Can psycholinguistics inform second language learning? Educational implications arising from the shared asymmetrical model

Tytus, Agnieszka Ewa

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Document Type: Article
Year of publication: 2014
The title of a journal, publication series: CORERJ : Cambridge Open-Review Educational Research E-Journal
Volume: 1
Issue number: 1
Page range: 74-87
Place of publication: Cambridge
Publishing house: Cambridge University Press
ISSN: 2056-7804
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Publication language: English
Institution: School of Humanities > Anglistik I - Anglistische Linguistik (Tracy 1995-2019)
Subject: 400 Language, linguistics
Abstract: The representation of the bilingual lexical memory has been investigated with increased interest in recent years. Many studies have been devoted to the exploration of how two languages are stored in the mind of a language user. Despite the focus on this topic, we are far from reaching a cohesive conclusion. Several conflicting arguments and models have been proposed. Evidence supporting both shared and separate/distributed representations is available. A number of distinct memory models have been put forward, e.g. the Distributed Feature Model (de Groot, 1992), the Revised Hierarchical Model (Kroll & Stewart, 1994), the Sense Model (Finkbeiner et al., 2004), the Shared Asymmetrical Model (Dong et al., 2005), and the Modified Hierarchical Model (Pavlenko, 2009). This, in turn, led to a situation where psycholinguists conduct research but do not use the findings to inform education; more specifically they do not apply findings to second language learning. Therefore this paper explores the applicability of one memory model, namely the Shared Asymmetrical Model (Dong et. al., 2005) to second language learning. It is demonstrated in this review that it is possible to use differing methods of language instruction for teaching: (1) concepts that are shared between two languages/cultures, (2) concepts that are language/culture specific, and (3) for strengthening the link between the lexical representations of second language and the conceptual representations. The overarching goal of this review is to demonstrate that laboratory findings from psycholinguistic investigations can be applied to natural settings such as second language teaching/learning environment.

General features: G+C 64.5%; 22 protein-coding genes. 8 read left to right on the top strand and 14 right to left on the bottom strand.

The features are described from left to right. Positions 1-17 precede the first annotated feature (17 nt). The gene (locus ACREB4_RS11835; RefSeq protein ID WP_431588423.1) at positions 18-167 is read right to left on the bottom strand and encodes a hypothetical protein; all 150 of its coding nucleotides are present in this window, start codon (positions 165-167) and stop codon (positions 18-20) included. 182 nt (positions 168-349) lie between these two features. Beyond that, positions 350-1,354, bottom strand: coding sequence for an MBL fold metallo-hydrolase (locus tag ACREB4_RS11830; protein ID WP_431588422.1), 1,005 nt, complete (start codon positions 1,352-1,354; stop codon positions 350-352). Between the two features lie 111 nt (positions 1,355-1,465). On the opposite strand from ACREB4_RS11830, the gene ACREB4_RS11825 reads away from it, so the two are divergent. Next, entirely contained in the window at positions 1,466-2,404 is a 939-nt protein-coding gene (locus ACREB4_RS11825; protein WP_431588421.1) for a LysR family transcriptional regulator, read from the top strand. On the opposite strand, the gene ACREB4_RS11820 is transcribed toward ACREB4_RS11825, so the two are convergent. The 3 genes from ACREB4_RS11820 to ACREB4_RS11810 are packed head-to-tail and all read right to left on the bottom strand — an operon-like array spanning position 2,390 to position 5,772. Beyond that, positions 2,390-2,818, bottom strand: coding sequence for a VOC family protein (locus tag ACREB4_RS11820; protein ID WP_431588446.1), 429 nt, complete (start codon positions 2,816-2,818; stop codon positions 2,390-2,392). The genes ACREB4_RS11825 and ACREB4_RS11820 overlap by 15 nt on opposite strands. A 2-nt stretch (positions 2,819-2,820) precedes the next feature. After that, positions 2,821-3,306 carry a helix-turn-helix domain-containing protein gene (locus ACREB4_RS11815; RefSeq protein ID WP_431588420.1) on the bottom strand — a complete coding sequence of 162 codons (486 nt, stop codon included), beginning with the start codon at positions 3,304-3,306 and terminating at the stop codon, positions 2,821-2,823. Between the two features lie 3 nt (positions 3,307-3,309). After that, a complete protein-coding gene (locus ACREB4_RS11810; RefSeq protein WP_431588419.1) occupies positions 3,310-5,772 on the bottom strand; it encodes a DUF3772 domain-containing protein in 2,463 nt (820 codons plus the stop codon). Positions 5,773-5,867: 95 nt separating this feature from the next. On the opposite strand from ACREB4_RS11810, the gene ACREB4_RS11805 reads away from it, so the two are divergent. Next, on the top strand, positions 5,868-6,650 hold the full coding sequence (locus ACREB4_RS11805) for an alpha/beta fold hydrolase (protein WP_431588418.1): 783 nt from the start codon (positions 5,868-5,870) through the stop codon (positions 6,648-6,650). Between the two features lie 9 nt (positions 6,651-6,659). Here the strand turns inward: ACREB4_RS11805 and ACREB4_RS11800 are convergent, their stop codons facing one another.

Additional information: Online-Ressource

Dieser Datensatz wurde nicht während einer Tätigkeit an der Universität Mannheim veröffentlicht, dies ist eine Externe Publikation.

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